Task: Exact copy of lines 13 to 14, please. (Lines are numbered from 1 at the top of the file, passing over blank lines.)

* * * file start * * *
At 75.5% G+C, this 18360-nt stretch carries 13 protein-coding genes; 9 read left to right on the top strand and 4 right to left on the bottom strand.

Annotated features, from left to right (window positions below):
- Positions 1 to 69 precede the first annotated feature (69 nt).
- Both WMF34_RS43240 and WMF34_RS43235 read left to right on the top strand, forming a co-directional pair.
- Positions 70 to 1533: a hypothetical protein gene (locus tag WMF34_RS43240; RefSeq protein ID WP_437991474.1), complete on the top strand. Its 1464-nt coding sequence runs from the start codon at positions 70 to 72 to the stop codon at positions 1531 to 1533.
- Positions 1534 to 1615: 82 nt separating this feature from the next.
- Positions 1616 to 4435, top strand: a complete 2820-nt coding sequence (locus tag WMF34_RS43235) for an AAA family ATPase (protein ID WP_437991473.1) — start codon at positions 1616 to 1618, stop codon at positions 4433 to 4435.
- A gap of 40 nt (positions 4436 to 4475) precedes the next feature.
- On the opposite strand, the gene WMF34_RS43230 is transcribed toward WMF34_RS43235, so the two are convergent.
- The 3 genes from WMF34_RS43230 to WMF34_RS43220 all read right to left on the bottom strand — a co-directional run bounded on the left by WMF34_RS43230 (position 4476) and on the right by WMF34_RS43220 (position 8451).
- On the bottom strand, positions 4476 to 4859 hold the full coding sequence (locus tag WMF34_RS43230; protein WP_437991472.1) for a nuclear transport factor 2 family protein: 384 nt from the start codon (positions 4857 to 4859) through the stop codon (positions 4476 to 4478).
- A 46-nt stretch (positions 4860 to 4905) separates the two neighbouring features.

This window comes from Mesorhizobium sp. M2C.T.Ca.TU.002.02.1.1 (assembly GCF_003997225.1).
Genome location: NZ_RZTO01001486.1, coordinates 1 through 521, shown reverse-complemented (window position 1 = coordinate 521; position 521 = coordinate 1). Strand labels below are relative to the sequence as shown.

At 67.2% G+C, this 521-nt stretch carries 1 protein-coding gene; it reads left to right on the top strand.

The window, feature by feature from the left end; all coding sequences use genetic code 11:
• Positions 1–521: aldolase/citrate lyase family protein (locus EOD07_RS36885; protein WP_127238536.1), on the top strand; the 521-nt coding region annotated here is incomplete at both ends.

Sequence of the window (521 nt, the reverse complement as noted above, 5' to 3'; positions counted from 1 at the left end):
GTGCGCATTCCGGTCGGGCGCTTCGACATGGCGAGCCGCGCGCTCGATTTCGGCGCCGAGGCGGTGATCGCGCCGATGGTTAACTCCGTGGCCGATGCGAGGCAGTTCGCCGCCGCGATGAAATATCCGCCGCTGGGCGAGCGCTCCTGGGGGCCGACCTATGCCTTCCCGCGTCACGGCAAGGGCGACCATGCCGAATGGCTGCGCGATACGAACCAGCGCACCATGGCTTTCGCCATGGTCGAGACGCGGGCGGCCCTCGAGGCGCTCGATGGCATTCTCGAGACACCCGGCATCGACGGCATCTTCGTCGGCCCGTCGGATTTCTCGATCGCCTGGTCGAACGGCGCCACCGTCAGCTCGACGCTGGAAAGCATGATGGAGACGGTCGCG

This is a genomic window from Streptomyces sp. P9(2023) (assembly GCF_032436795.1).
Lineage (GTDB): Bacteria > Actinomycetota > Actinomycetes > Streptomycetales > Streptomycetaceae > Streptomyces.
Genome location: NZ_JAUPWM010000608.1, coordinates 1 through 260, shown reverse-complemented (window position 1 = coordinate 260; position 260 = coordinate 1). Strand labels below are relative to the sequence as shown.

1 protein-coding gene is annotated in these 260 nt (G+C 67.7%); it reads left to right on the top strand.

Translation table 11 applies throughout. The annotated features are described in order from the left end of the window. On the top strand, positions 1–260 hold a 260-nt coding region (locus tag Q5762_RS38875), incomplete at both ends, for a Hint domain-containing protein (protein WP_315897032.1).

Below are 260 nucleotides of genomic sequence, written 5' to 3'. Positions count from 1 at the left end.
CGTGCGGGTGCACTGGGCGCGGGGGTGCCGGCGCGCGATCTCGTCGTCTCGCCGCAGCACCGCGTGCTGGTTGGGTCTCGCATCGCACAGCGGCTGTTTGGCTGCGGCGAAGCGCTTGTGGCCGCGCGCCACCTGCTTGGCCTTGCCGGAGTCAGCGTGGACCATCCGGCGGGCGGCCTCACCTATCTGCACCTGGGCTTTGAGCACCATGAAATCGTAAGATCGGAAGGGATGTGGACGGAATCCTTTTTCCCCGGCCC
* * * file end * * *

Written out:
This window comes from Mesorhizobium sp. M2C.T.Ca.TU.002.02.1.1 (assembly GCF_003997225.1).
Genome location: NZ_RZTO01001486.1, coordinates 1 through 521, shown reverse-complemented (window position 1 = coordinate 521; position 521 = coordinate 1). Strand labels below are relative to the sequence as shown.